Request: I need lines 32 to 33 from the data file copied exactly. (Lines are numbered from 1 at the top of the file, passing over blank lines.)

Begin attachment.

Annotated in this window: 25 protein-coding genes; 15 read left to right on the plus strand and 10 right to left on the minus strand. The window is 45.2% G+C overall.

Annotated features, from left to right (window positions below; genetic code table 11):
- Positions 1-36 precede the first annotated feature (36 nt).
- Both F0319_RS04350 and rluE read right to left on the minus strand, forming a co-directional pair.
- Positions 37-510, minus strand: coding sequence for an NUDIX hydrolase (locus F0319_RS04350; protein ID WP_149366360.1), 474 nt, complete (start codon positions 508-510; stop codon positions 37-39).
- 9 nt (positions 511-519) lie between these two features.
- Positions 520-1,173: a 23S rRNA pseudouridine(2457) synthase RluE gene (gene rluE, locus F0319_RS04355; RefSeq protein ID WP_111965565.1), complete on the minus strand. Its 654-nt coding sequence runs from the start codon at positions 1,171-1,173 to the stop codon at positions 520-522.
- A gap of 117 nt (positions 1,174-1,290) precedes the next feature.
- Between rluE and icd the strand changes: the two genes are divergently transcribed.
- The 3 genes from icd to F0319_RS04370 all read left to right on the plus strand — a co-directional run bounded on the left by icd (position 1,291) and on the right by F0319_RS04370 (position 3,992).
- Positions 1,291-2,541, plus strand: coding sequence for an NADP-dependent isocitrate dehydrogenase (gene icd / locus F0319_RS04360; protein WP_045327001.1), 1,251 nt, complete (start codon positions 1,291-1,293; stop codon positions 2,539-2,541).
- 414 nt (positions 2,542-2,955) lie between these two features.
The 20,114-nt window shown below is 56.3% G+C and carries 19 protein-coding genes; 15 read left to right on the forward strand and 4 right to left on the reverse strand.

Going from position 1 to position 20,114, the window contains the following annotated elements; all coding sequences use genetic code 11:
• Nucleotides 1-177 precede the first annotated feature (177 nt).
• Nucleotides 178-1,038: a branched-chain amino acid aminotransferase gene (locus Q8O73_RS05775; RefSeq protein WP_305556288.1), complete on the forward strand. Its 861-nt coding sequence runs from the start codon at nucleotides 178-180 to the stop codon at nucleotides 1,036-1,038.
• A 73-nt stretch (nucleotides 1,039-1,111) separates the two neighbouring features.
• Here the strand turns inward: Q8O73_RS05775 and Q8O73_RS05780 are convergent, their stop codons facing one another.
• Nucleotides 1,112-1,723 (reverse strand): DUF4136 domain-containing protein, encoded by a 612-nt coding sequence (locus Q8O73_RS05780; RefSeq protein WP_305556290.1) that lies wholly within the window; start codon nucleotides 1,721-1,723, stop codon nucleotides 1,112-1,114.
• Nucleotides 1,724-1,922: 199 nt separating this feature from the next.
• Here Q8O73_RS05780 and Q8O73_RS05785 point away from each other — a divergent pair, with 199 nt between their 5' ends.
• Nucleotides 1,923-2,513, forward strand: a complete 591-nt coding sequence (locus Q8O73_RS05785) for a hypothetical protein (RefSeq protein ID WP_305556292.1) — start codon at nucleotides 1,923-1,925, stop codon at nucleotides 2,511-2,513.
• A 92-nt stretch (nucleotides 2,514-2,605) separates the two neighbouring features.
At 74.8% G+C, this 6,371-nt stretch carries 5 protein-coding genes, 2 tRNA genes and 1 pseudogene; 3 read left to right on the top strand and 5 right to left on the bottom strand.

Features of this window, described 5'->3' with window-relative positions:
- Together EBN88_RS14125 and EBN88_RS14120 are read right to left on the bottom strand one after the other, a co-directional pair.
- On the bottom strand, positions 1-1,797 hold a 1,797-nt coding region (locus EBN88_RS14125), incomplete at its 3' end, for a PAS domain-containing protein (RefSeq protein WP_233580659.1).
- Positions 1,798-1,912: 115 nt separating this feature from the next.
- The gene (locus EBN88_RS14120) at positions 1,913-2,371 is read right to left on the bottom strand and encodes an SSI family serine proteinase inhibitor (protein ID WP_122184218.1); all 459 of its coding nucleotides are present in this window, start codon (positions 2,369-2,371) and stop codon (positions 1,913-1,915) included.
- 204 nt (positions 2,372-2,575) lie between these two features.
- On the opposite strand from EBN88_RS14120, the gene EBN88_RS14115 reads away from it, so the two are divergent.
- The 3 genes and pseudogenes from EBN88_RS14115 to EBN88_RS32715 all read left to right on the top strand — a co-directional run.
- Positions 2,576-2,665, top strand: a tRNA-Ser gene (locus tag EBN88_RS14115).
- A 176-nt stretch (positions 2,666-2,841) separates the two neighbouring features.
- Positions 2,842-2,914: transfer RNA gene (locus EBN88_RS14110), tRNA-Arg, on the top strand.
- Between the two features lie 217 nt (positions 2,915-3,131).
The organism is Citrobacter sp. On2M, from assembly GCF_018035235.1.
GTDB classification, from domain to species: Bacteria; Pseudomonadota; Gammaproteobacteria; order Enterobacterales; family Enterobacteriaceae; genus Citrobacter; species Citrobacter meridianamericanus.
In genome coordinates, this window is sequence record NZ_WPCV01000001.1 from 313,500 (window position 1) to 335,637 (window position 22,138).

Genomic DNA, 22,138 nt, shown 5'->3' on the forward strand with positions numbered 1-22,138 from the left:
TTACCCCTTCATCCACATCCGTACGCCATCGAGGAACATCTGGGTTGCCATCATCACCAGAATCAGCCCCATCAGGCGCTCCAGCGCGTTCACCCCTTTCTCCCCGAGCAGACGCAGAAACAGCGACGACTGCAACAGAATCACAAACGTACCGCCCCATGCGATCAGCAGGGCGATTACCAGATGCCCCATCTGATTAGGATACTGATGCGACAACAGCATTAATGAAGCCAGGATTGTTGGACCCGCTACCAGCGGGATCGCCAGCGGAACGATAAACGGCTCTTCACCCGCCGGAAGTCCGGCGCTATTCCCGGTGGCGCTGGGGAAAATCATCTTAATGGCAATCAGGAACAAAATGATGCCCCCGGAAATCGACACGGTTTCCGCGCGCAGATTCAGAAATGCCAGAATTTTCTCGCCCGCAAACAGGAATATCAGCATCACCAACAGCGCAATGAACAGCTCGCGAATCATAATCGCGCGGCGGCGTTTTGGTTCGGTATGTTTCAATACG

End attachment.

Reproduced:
- The 3 genes and pseudogenes from EBN88_RS14115 to EBN88_RS32715 all read left to right on the top strand — a co-directional run.
- Positions 2,576-2,665, top strand: a tRNA-Ser gene (locus tag EBN88_RS14115).